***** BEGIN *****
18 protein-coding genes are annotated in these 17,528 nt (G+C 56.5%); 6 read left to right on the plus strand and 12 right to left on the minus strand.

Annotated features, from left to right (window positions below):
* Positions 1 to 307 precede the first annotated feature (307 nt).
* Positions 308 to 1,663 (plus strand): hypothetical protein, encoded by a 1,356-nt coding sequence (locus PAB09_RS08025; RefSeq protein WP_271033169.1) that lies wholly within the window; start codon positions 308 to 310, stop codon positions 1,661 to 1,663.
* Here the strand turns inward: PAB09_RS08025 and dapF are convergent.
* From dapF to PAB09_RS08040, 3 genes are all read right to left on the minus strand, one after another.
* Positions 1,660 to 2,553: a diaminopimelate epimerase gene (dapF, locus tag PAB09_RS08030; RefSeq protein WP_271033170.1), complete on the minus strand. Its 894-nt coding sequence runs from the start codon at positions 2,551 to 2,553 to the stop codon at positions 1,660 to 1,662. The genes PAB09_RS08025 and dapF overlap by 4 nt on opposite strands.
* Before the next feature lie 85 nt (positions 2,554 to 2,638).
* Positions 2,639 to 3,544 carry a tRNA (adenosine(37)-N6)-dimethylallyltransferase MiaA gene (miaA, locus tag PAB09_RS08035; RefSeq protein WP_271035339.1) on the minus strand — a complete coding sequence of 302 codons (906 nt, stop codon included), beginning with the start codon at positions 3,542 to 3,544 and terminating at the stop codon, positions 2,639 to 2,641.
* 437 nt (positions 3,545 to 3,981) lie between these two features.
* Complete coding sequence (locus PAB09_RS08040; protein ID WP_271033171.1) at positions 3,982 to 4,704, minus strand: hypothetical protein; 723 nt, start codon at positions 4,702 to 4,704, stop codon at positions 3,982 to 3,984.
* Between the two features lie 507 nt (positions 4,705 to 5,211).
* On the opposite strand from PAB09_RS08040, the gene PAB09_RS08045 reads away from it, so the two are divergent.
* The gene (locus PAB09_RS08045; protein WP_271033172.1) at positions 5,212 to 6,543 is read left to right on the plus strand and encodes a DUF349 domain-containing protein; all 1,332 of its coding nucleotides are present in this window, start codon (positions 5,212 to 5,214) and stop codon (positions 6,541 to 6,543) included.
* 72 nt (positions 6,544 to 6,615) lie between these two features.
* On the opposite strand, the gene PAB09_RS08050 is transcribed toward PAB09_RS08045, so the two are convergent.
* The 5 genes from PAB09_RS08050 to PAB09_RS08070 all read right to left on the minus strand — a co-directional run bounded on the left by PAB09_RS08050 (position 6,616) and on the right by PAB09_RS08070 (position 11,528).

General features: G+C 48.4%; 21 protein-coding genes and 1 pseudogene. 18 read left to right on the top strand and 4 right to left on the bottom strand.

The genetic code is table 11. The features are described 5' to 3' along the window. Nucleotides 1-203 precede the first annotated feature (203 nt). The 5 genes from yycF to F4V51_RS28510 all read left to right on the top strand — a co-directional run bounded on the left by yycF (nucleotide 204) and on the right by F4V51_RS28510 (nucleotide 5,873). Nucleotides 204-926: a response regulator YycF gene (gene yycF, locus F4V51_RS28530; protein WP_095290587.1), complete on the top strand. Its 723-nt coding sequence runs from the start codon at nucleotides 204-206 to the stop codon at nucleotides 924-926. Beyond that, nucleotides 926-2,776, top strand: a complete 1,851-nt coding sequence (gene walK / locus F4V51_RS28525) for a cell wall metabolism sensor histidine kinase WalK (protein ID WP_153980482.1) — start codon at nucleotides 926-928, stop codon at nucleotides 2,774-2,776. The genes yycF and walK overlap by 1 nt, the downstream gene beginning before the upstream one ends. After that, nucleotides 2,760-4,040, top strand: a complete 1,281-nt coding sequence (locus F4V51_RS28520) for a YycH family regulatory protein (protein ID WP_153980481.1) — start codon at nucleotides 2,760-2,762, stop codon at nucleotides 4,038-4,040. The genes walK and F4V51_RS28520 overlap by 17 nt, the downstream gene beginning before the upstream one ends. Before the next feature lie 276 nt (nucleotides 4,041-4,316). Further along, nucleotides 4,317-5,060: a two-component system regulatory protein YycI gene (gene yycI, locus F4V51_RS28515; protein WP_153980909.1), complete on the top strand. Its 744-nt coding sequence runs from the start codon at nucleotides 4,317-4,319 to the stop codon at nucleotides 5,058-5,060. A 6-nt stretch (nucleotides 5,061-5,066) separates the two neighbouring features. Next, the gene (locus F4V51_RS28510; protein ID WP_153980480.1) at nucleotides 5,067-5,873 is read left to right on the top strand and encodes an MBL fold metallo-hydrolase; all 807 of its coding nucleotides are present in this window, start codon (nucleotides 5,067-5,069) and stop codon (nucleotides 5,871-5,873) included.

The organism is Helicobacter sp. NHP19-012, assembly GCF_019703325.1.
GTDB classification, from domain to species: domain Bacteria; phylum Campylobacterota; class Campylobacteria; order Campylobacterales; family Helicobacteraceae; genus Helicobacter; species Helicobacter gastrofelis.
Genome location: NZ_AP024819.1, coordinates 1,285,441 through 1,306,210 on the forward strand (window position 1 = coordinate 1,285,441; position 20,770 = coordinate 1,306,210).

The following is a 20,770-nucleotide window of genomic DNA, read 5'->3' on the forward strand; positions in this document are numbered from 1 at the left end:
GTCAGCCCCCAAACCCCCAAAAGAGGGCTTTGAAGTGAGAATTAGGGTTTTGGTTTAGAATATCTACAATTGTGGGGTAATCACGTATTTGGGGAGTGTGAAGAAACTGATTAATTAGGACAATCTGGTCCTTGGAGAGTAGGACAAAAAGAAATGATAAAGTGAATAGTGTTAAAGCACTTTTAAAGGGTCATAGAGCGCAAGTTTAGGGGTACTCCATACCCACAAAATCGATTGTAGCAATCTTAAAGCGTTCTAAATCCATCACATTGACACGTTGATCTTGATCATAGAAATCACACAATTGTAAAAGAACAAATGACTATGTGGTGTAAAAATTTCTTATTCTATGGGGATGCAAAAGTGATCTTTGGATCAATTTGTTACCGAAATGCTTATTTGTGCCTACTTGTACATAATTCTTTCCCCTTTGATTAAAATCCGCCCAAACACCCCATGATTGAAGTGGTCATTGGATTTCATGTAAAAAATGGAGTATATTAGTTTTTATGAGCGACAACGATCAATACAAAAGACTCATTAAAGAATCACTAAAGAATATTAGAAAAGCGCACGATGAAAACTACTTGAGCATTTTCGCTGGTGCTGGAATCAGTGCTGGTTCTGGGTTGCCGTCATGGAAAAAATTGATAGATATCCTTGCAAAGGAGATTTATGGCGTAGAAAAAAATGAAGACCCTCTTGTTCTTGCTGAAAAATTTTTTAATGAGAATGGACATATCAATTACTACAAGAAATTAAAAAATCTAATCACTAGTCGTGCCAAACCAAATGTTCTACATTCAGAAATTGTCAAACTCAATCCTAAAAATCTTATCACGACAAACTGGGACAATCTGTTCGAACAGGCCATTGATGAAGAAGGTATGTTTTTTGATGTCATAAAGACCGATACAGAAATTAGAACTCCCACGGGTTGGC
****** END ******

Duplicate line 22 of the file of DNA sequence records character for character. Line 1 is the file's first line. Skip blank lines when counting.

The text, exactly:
Genome location: NZ_AP024819.1, coordinates 1,285,441 through 1,306,210 on the forward strand (window position 1 = coordinate 1,285,441; position 20,770 = coordinate 1,306,210).